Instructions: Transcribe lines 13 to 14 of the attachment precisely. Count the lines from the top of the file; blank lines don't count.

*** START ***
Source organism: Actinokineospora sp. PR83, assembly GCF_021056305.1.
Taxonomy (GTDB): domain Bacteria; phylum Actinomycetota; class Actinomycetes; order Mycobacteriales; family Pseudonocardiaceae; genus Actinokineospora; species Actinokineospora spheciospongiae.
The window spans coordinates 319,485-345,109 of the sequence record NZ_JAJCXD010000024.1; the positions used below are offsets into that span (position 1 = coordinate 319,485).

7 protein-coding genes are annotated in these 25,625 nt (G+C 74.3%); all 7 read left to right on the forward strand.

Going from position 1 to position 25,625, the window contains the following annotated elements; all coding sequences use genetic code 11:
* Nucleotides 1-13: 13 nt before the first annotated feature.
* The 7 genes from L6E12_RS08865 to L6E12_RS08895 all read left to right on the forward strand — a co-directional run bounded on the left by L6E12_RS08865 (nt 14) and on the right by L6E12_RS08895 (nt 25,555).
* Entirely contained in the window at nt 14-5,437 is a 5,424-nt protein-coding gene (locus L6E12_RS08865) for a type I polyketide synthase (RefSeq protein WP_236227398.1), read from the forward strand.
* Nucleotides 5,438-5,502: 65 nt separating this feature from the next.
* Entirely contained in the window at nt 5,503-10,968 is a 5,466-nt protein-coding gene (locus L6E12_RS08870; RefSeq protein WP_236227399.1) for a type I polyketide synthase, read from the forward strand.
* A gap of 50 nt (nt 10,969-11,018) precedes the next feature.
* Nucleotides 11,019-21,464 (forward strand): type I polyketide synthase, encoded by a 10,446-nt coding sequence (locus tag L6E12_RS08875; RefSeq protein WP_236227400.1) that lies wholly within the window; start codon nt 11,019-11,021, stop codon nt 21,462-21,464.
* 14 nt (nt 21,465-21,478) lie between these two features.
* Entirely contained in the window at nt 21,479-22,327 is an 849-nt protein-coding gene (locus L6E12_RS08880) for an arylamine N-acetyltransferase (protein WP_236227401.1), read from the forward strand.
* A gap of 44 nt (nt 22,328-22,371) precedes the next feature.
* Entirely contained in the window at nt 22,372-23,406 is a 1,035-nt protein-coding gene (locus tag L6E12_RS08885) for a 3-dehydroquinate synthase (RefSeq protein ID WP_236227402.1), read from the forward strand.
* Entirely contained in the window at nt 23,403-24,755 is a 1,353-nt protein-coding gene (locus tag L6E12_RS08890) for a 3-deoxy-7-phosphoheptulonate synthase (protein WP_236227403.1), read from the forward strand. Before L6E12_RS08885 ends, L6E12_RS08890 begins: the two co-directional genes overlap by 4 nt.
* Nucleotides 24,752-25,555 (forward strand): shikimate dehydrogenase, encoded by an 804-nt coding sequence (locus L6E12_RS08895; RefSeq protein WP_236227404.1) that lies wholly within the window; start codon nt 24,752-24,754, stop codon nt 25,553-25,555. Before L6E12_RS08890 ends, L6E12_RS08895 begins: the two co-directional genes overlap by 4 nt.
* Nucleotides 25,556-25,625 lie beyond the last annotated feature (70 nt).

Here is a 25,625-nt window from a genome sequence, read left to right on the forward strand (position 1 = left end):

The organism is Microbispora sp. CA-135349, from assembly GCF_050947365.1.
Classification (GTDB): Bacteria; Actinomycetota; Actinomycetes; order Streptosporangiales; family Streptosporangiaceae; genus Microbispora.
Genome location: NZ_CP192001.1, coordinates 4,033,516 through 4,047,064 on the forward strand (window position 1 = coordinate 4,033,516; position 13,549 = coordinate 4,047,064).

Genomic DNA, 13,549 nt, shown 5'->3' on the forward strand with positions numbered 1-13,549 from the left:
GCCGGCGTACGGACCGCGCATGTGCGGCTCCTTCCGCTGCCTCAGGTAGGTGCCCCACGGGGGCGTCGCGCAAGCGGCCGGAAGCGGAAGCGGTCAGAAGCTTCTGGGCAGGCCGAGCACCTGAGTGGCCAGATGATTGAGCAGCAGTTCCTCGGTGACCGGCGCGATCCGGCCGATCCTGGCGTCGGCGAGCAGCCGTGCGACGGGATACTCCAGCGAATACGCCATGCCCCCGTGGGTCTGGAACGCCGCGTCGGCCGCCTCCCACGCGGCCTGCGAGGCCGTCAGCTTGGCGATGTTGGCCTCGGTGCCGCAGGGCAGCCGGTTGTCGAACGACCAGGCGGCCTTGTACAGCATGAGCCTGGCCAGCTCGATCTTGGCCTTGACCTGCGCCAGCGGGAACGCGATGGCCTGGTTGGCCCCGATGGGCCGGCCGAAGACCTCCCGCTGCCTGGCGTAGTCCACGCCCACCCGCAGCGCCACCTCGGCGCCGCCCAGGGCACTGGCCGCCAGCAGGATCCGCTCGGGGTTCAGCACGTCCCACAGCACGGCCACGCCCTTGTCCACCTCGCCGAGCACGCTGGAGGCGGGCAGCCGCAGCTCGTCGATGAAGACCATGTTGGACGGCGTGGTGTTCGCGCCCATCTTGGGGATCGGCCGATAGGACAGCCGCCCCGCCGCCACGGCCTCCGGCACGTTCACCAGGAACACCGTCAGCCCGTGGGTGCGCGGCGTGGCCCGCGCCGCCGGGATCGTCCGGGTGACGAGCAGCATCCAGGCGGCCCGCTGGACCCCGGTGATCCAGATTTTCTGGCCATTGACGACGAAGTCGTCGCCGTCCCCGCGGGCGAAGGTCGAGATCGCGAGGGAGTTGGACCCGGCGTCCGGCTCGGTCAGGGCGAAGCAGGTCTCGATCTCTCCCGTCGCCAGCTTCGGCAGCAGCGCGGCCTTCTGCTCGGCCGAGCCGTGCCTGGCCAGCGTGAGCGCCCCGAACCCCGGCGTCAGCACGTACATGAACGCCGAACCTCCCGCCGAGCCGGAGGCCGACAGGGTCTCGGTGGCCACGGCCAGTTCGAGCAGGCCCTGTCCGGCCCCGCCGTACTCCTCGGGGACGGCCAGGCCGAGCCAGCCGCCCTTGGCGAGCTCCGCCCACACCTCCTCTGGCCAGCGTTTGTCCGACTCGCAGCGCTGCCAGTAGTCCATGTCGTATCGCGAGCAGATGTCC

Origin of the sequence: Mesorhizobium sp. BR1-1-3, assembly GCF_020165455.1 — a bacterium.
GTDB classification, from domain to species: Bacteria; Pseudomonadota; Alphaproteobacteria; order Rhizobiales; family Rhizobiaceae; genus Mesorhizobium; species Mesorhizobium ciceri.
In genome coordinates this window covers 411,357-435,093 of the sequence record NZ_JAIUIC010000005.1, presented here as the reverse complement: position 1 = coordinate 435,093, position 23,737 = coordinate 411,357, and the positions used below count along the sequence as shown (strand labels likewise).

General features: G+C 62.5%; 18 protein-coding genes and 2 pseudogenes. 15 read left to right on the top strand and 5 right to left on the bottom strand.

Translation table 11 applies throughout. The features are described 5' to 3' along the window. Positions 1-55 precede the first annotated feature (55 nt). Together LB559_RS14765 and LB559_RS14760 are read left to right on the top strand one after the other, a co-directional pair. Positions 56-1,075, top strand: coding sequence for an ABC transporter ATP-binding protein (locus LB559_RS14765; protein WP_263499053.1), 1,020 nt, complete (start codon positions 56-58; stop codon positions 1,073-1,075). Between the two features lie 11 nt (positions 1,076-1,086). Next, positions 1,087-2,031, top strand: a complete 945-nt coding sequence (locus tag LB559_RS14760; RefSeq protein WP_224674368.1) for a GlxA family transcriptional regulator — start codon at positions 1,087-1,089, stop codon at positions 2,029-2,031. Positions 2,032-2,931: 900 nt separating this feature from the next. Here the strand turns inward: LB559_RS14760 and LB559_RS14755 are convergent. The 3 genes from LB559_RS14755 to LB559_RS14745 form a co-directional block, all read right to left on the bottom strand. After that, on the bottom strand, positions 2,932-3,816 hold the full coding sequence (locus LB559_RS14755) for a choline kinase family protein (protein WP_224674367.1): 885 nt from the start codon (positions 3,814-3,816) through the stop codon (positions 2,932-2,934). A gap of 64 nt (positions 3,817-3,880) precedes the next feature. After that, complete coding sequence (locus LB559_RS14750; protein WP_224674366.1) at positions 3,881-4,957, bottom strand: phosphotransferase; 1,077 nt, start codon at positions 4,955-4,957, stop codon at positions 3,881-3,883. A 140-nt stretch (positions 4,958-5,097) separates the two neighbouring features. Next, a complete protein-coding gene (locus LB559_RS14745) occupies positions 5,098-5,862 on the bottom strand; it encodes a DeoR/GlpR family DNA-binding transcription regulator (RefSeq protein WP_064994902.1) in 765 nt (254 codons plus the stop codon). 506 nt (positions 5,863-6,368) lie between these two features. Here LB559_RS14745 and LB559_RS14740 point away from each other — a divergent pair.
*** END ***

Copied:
* 14 nt (nt 21,465-21,478) lie between these two features.
* Entirely contained in the window at nt 21,479-22,327 is an 849-nt protein-coding gene (locus L6E12_RS08880) for an arylamine N-acetyltransferase (protein WP_236227401.1), read from the forward strand.